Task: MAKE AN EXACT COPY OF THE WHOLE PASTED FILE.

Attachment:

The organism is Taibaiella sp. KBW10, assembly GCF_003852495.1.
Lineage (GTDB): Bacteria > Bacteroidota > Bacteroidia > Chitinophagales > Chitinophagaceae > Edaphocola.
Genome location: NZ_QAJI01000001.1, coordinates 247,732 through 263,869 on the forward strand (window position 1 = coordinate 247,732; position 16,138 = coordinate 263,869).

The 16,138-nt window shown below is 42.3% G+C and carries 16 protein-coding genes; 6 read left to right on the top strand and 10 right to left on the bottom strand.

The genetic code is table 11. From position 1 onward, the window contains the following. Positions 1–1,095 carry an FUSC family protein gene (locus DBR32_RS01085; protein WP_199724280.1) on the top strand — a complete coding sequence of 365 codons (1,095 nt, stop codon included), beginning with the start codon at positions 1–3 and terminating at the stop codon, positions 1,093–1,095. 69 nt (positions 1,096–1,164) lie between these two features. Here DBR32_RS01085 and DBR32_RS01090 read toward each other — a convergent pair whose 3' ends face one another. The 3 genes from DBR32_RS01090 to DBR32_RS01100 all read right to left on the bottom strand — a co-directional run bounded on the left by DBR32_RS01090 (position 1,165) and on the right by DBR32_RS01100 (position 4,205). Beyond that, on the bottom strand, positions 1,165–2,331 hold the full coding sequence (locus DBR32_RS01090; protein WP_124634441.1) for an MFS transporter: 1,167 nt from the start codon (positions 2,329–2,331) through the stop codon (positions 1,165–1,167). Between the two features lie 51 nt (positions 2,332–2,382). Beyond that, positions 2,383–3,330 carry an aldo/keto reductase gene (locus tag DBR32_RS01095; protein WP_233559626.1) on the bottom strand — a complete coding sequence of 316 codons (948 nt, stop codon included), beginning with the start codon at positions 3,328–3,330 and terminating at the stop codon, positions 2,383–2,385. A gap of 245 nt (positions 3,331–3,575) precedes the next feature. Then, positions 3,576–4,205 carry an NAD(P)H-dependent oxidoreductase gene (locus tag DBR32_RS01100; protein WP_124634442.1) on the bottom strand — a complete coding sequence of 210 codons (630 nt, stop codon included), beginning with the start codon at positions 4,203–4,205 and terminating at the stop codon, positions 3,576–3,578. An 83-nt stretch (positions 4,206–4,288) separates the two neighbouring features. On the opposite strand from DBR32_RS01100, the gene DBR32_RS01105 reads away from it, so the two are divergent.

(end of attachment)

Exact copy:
The organism is Taibaiella sp. KBW10, assembly GCF_003852495.1.
Lineage (GTDB): Bacteria > Bacteroidota > Bacteroidia > Chitinophagales > Chitinophagaceae > Edaphocola.
Genome location: NZ_QAJI01000001.1, coordinates 247,732 through 263,869 on the forward strand (window position 1 = coordinate 247,732; position 16,138 = coordinate 263,869).

The 16,138-nt window shown below is 42.3% G+C and carries 16 protein-coding genes; 6 read left to right on the top strand and 10 right to left on the bottom strand.

The genetic code is table 11. From position 1 onward, the window contains the following. Positions 1–1,095 carry an FUSC family protein gene (locus DBR32_RS01085; protein WP_199724280.1) on the top strand — a complete coding sequence of 365 codons (1,095 nt, stop codon included), beginning with the start codon at positions 1–3 and terminating at the stop codon, positions 1,093–1,095. 69 nt (positions 1,096–1,164) lie between these two features. Here DBR32_RS01085 and DBR32_RS01090 read toward each other — a convergent pair whose 3' ends face one another. The 3 genes from DBR32_RS01090 to DBR32_RS01100 all read right to left on the bottom strand — a co-directional run bounded on the left by DBR32_RS01090 (position 1,165) and on the right by DBR32_RS01100 (position 4,205). Beyond that, on the bottom strand, positions 1,165–2,331 hold the full coding sequence (locus DBR32_RS01090; protein WP_124634441.1) for an MFS transporter: 1,167 nt from the start codon (positions 2,329–2,331) through the stop codon (positions 1,165–1,167). Between the two features lie 51 nt (positions 2,332–2,382). Beyond that, positions 2,383–3,330 carry an aldo/keto reductase gene (locus tag DBR32_RS01095; protein WP_233559626.1) on the bottom strand — a complete coding sequence of 316 codons (948 nt, stop codon included), beginning with the start codon at positions 3,328–3,330 and terminating at the stop codon, positions 2,383–2,385. A gap of 245 nt (positions 3,331–3,575) precedes the next feature. Then, positions 3,576–4,205 carry an NAD(P)H-dependent oxidoreductase gene (locus tag DBR32_RS01100; protein WP_124634442.1) on the bottom strand — a complete coding sequence of 210 codons (630 nt, stop codon included), beginning with the start codon at positions 4,203–4,205 and terminating at the stop codon, positions 3,576–3,578. An 83-nt stretch (positions 4,206–4,288) separates the two neighbouring features. On the opposite strand from DBR32_RS01100, the gene DBR32_RS01105 reads away from it, so the two are divergent.